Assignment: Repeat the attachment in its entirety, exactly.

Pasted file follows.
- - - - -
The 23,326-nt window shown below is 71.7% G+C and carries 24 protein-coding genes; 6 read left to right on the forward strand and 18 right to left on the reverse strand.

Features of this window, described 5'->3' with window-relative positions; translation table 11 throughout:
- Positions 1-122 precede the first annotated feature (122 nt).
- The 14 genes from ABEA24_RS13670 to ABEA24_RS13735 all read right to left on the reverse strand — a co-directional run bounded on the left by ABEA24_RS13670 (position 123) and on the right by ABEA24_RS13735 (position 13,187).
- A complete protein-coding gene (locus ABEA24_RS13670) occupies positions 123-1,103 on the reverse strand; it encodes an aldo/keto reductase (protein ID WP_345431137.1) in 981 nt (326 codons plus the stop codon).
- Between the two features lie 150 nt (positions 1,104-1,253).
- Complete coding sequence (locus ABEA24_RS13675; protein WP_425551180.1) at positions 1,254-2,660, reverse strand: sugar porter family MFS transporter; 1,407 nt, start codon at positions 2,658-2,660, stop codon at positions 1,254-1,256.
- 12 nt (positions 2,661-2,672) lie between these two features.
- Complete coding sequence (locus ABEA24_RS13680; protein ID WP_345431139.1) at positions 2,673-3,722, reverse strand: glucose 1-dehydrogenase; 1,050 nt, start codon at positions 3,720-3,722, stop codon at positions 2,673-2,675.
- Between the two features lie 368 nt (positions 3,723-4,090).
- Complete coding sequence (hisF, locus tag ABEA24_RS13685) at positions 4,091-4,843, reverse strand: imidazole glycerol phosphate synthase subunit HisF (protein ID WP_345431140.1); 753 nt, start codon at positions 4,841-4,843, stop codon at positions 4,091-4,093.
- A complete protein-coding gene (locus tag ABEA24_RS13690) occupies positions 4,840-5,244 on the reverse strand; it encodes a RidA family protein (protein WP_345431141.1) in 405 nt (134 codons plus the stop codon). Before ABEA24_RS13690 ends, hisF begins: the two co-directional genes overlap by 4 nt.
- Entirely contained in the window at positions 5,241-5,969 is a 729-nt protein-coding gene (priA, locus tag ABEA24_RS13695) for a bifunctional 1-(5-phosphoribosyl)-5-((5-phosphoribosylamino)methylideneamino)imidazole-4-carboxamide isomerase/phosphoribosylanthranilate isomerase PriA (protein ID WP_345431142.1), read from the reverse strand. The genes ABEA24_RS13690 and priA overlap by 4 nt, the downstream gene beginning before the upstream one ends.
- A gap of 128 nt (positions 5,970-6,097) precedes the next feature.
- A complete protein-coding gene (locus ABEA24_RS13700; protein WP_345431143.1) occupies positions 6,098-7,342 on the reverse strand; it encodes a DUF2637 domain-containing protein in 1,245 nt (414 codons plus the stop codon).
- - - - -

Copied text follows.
The 23,326-nt window shown below is 71.7% G+C and carries 24 protein-coding genes; 6 read left to right on the forward strand and 18 right to left on the reverse strand.

Features of this window, described 5'->3' with window-relative positions; translation table 11 throughout:
- Positions 1-122 precede the first annotated feature (122 nt).
- The 14 genes from ABEA24_RS13670 to ABEA24_RS13735 all read right to left on the reverse strand — a co-directional run bounded on the left by ABEA24_RS13670 (position 123) and on the right by ABEA24_RS13735 (position 13,187).
- A complete protein-coding gene (locus ABEA24_RS13670) occupies positions 123-1,103 on the reverse strand; it encodes an aldo/keto reductase (protein ID WP_345431137.1) in 981 nt (326 codons plus the stop codon).
- Between the two features lie 150 nt (positions 1,104-1,253).
- Complete coding sequence (locus ABEA24_RS13675; protein WP_425551180.1) at positions 1,254-2,660, reverse strand: sugar porter family MFS transporter; 1,407 nt, start codon at positions 2,658-2,660, stop codon at positions 1,254-1,256.
- 12 nt (positions 2,661-2,672) lie between these two features.
- Complete coding sequence (locus ABEA24_RS13680; protein ID WP_345431139.1) at positions 2,673-3,722, reverse strand: glucose 1-dehydrogenase; 1,050 nt, start codon at positions 3,720-3,722, stop codon at positions 2,673-2,675.
- Between the two features lie 368 nt (positions 3,723-4,090).
- Complete coding sequence (hisF, locus tag ABEA24_RS13685) at positions 4,091-4,843, reverse strand: imidazole glycerol phosphate synthase subunit HisF (protein ID WP_345431140.1); 753 nt, start codon at positions 4,841-4,843, stop codon at positions 4,091-4,093.
- A complete protein-coding gene (locus tag ABEA24_RS13690) occupies positions 4,840-5,244 on the reverse strand; it encodes a RidA family protein (protein WP_345431141.1) in 405 nt (134 codons plus the stop codon). Before ABEA24_RS13690 ends, hisF begins: the two co-directional genes overlap by 4 nt.
- Entirely contained in the window at positions 5,241-5,969 is a 729-nt protein-coding gene (priA, locus tag ABEA24_RS13695) for a bifunctional 1-(5-phosphoribosyl)-5-((5-phosphoribosylamino)methylideneamino)imidazole-4-carboxamide isomerase/phosphoribosylanthranilate isomerase PriA (protein ID WP_345431142.1), read from the reverse strand. The genes ABEA24_RS13690 and priA overlap by 4 nt, the downstream gene beginning before the upstream one ends.
- A gap of 128 nt (positions 5,970-6,097) precedes the next feature.
- A complete protein-coding gene (locus ABEA24_RS13700; protein WP_345431143.1) occupies positions 6,098-7,342 on the reverse strand; it encodes a DUF2637 domain-containing protein in 1,245 nt (414 codons plus the stop codon).